Online military mega-success World of Tanks was originally shunned by Western publishers for being a free-to-play game, the developer has revealed.

Wargaming.net CEO and World of Tanks brigadier general Victor Kislyi made the comments at GDC Europe today, in a session attended by Eurogamer.

"They were very arrogant," Kislyi explained, recalling when the 35 million subscription MMO was first shopped around big-name publishers. "There were a number of things it was called.

"It was described as cheap, Asian stuff. And things worse than that."

"When this boxed business dies off, you know who's going to pay for your advertising?" Kislyi responded. "Us."

World of Tanks has been a huge success for Wargaming.net, with around 800,000 users playing at any moment worldwide. In two years the company has grown from 120 employees to over 1000, spread over 11 offices across the globe. "It's totally not enough people," Kislyi added. "We are stretched, and hiring like crazy."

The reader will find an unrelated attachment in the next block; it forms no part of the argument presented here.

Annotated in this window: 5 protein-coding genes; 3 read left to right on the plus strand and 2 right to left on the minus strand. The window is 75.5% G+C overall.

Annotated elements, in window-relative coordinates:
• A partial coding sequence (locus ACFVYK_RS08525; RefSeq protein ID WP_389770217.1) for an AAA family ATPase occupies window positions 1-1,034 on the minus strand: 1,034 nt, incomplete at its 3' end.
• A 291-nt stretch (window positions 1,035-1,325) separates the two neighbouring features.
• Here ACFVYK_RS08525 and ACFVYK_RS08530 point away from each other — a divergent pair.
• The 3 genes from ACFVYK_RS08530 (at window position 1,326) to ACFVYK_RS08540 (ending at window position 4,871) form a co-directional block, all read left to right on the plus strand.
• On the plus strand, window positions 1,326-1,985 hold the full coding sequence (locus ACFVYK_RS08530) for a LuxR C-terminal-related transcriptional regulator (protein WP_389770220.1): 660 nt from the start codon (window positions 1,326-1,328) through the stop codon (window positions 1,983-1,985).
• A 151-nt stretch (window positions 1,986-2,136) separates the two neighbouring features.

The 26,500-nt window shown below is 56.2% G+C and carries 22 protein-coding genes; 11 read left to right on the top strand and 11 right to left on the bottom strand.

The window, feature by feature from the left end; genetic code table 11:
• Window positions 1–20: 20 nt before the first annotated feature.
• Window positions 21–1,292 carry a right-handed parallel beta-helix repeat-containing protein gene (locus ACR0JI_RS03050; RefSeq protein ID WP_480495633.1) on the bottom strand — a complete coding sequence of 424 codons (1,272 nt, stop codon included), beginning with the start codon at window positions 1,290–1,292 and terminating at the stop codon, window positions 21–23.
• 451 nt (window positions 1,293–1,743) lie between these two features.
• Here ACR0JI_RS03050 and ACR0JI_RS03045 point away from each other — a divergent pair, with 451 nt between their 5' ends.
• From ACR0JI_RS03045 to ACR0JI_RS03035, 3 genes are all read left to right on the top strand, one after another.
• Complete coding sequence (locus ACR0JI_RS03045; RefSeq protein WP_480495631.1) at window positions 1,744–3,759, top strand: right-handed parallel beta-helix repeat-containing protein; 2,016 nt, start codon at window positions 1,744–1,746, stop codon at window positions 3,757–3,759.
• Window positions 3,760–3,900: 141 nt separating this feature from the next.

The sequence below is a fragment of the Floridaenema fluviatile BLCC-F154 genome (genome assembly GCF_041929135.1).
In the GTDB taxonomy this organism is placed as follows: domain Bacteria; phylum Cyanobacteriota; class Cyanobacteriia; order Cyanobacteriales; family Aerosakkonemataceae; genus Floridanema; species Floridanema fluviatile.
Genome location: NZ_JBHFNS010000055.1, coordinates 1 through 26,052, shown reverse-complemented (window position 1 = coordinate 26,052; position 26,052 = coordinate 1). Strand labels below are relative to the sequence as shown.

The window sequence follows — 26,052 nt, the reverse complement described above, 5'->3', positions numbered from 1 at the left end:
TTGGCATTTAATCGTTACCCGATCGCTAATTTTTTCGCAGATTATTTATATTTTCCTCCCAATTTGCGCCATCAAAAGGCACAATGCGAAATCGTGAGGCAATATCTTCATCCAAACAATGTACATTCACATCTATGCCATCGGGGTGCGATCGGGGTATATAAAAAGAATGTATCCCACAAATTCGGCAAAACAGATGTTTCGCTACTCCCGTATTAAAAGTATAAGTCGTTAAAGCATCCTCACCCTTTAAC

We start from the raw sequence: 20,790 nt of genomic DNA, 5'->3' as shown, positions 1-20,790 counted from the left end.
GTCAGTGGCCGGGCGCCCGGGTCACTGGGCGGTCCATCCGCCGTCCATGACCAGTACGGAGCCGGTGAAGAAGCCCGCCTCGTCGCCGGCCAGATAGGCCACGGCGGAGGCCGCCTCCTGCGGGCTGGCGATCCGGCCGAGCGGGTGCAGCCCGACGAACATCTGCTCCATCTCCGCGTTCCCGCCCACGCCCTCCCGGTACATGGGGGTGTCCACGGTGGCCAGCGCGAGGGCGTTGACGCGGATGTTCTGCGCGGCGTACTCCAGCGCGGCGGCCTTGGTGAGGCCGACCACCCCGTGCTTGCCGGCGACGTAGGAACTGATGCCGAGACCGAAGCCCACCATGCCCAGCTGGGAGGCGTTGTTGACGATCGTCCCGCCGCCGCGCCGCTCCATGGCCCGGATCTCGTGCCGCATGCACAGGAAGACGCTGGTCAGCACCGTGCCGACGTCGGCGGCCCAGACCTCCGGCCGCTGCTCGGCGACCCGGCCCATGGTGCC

World of Tanks' success was something his company's staff worked hard for, Kyslyi added, explaining that the game was not developed to a specific formula.

"When this boxed business dies off, you know who's going to pay for your advertising? Us."

Victor Kislyi, CEO of Wargaming.net

"It wasn't by the book. There is no book yet."

One of the biggest issues for Wargaming was how to structure the game so players don't feel "squeezed" by obtrusive payments. But being too "soft and fuzzy" - giving too much content away for free - will mean no one pays.

"It is rocket science," Kislyi concluded.

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Tom Phillips

Tom Phillips

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